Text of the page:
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Translation of documents containing non-translatable terms

Contributor ,
Jun 18, 2018

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We have to translate some documents containing non-translatable terms, e.g. trade marks like Adobe or terms from HMIs like Open or Close.

How can I tag such terms directly in FM, so that the CAT tool (e.g. SDL Trados) marks them as not to be translated or even does not offer them for translation to the human translator?

  • A special term list does not help, because within a context some terms have to be translated (e.g. the term Open in bodytext), but within another context the same terms should not be translated (e.g. the term Open in HMIs).

  • I know, other tools provide "inner elements" like X-Trans for tagging terms. What does FM offer?

Many thanks in advance.

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Translation of documents containing non-translatable terms

Contributor ,
Jun 18, 2018

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We have to translate some documents containing non-translatable terms, e.g. trade marks like Adobe or terms from HMIs like Open or Close.

How can I tag such terms directly in FM, so that the CAT tool (e.g. SDL Trados) marks them as not to be translated or even does not offer them for translation to the human translator?

  • A special term list does not help, because within a context some terms have to be translated (e.g. the term Open in bodytext), but within another context the same terms should not be translated (e.g. the term Open in HMIs).

  • I know, other tools provide "inner elements" like X-Trans for tagging terms. What does FM offer?

Many thanks in advance.

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Jun 18, 2018 0
Adobe Community Professional ,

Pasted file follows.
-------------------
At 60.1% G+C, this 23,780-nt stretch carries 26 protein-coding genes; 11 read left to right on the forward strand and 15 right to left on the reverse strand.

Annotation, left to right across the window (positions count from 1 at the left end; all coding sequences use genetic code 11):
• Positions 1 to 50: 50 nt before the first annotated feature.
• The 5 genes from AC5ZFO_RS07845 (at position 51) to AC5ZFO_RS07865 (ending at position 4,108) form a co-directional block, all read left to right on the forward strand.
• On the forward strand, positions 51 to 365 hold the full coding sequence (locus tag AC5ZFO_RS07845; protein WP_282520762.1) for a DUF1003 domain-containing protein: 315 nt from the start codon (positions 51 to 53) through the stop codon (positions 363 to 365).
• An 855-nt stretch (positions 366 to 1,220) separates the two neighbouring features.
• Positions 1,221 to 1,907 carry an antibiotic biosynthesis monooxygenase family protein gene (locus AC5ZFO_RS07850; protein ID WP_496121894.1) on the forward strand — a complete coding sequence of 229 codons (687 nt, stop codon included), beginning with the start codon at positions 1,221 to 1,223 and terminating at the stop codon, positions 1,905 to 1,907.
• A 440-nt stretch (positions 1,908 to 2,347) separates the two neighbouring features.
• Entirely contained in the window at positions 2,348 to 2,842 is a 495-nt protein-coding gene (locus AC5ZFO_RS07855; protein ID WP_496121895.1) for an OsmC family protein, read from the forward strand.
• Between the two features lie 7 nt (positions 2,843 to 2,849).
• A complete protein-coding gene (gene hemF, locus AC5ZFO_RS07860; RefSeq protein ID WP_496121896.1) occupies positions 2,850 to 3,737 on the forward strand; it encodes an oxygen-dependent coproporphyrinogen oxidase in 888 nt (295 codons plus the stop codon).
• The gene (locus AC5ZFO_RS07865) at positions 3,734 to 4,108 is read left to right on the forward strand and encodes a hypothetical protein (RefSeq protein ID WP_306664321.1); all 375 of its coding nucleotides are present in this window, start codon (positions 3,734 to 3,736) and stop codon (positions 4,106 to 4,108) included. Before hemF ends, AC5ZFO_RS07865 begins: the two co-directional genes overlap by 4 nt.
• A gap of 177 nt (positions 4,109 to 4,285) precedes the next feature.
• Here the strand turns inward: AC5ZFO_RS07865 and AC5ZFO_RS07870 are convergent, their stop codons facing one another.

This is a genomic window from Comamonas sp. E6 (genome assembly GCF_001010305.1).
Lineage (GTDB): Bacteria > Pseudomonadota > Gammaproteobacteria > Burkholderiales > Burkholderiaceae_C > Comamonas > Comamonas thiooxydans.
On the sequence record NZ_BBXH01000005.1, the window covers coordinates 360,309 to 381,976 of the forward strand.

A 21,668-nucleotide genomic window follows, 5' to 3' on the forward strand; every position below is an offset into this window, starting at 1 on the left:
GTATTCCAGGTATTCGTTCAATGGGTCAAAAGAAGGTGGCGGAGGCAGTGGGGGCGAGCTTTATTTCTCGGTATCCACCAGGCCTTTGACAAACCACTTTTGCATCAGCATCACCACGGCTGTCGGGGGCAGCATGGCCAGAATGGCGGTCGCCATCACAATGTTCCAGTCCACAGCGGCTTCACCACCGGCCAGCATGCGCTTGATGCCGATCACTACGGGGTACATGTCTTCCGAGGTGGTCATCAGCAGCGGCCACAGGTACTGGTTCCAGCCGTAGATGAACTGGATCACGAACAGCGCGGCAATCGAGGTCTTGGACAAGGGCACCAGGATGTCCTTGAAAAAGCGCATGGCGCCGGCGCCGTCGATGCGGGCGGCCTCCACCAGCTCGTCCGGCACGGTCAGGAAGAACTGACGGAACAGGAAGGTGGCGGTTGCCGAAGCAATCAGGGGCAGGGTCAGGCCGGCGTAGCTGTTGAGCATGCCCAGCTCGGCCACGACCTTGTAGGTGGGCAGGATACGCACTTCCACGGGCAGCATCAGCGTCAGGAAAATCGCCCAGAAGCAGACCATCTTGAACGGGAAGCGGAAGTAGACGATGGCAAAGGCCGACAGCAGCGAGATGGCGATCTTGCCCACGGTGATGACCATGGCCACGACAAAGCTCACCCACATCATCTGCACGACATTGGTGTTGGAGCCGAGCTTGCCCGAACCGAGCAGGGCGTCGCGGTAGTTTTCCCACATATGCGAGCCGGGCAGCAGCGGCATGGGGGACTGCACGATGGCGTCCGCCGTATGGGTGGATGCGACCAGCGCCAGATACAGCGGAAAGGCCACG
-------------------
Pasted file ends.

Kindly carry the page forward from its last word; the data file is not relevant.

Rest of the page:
Jun 18, 2018

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Hi Lothar,

You could create a new character format with everything "As Is", but the language set to None.

Then the CAT tool should ignore text with this character format.

This depends on the specific CAT tool. Therefore I would test this first.

Best regards

Winfried

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Jun 18, 2018 0
Adobe Employee ,
Jun 18, 2018

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It depends … 🙂

If you are working with DITA, you can simply wrap the words into a term or ph element, and set the attribute @translate to "no". SDL Trados Studio's DITA filter will lock the word accordingly.

If you have a custom XML application, you can create your own attribute for this and then configure your SDL Trados filter to respect this attribute and lock the word.

If you have "unstructured" FrameMaker documents, you can create a character style and assign it to all the non-translatable terms. You can call it whatever you want, e.g. something like "UntranslatableTerm". In SDL Trados Studio's MIF Filter, you can go into Project Settings > Filter "Adobe FrameMaker 8-2017 MIF" > Styles and then add the name of this character style to the "Styles to be converted into inline tags" list.

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Jun 18, 2018 0
Contributor ,
Jun 18, 2018

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Many thanks for your quick answers.

The document structure is old (~15 years). And it's definitely no DITA. It's a customized structure definition.

If you have "unstructured" FrameMaker documents, you can create a character style and assign it to all the non-translatable terms. You can call it whatever you want, e.g. something like "UntranslatableTerm". In SDL Trados Studio's MIF Filter, you can go into Project Settings > Filter "Adobe FrameMaker 8-2017 MIF" > Styles and then add the name of this character style to the "Styles to be converted into inline tags" list.

This sounds very interesting. I think, we will give it a try. Let me repeat the steps:

  1. Create a new character style in the FM files.
  2. Name it whatever you want.
  3. Tag the non-translatable terms in the FM files with the new character style.
  4. Feed Trados with MIF files.
  5. Move to the Trados MIF import options.
  6. Select 'Styles'.
  7. Add the new character style to the list 'Styles to be converted into inline tags'.

Is this correct?

And does 'inline tags' mean, these tags are not translated?

Just another question to satisfy my curiosity :

Is 'Structured FM' equivalent to 'Custom XML'? Or what kind of structure does 'Structured FM' provide?

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Jun 18, 2018 0
Participant ,
Jun 18, 2018

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I create a variable for the terms that will remain in the master language and name the variable with "- Do Not Translate" at the end of the name. I tried character styles once, but need to apply another character style to that term. 

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